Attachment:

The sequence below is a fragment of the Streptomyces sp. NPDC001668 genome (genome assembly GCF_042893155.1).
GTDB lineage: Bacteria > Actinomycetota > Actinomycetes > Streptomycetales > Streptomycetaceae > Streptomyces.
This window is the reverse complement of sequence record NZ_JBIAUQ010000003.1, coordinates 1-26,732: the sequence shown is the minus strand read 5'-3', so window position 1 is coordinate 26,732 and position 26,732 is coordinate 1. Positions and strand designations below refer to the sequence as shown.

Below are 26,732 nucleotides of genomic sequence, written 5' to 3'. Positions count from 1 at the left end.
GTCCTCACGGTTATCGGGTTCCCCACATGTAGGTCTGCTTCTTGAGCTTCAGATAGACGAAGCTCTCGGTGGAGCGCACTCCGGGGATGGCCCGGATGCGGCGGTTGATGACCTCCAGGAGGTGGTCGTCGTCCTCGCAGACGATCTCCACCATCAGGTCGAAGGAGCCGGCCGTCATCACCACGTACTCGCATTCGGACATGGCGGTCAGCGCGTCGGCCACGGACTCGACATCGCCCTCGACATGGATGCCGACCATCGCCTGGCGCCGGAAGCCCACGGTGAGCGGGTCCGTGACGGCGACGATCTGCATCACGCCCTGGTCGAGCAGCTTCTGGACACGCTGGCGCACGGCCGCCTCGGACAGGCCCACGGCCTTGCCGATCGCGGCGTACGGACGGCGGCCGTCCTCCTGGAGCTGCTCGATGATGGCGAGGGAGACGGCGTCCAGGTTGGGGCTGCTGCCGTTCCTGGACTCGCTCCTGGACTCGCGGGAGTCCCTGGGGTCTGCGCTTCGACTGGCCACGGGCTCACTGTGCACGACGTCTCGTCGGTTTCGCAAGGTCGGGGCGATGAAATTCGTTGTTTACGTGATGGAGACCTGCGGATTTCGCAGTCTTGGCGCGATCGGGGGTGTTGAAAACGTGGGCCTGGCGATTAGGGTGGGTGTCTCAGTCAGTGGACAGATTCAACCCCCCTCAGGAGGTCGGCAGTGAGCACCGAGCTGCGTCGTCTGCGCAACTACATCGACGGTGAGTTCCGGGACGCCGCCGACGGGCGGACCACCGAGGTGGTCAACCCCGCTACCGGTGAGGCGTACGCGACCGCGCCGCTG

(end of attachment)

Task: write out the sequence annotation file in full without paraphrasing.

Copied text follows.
The sequence below is a fragment of the Streptomyces sp. NPDC001668 genome (genome assembly GCF_042893155.1).
GTDB lineage: Bacteria > Actinomycetota > Actinomycetes > Streptomycetales > Streptomycetaceae > Streptomyces.
This window is the reverse complement of sequence record NZ_JBIAUQ010000003.1, coordinates 1-26,732: the sequence shown is the minus strand read 5'-3', so window position 1 is coordinate 26,732 and position 26,732 is coordinate 1. Positions and strand designations below refer to the sequence as shown.

Below are 26,732 nucleotides of genomic sequence, written 5' to 3'. Positions count from 1 at the left end.
GTCCTCACGGTTATCGGGTTCCCCACATGTAGGTCTGCTTCTTGAGCTTCAGATAGACGAAGCTCTCGGTGGAGCGCACTCCGGGGATGGCCCGGATGCGGCGGTTGATGACCTCCAGGAGGTGGTCGTCGTCCTCGCAGACGATCTCCACCATCAGGTCGAAGGAGCCGGCCGTCATCACCACGTACTCGCATTCGGACATGGCGGTCAGCGCGTCGGCCACGGACTCGACATCGCCCTCGACATGGATGCCGACCATCGCCTGGCGCCGGAAGCCCACGGTGAGCGGGTCCGTGACGGCGACGATCTGCATCACGCCCTGGTCGAGCAGCTTCTGGACACGCTGGCGCACGGCCGCCTCGGACAGGCCCACGGCCTTGCCGATCGCGGCGTACGGACGGCGGCCGTCCTCCTGGAGCTGCTCGATGATGGCGAGGGAGACGGCGTCCAGGTTGGGGCTGCTGCCGTTCCTGGACTCGCTCCTGGACTCGCGGGAGTCCCTGGGGTCTGCGCTTCGACTGGCCACGGGCTCACTGTGCACGACGTCTCGTCGGTTTCGCAAGGTCGGGGCGATGAAATTCGTTGTTTACGTGATGGAGACCTGCGGATTTCGCAGTCTTGGCGCGATCGGGGGTGTTGAAAACGTGGGCCTGGCGATTAGGGTGGGTGTCTCAGTCAGTGGACAGATTCAACCCCCCTCAGGAGGTCGGCAGTGAGCACCGAGCTGCGTCGTCTGCGCAACTACATCGACGGTGAGTTCCGGGACGCCGCCGACGGGCGGACCACCGAGGTGGTCAACCCCGCTACCGGTGAGGCGTACGCGACCGCGCCGCTG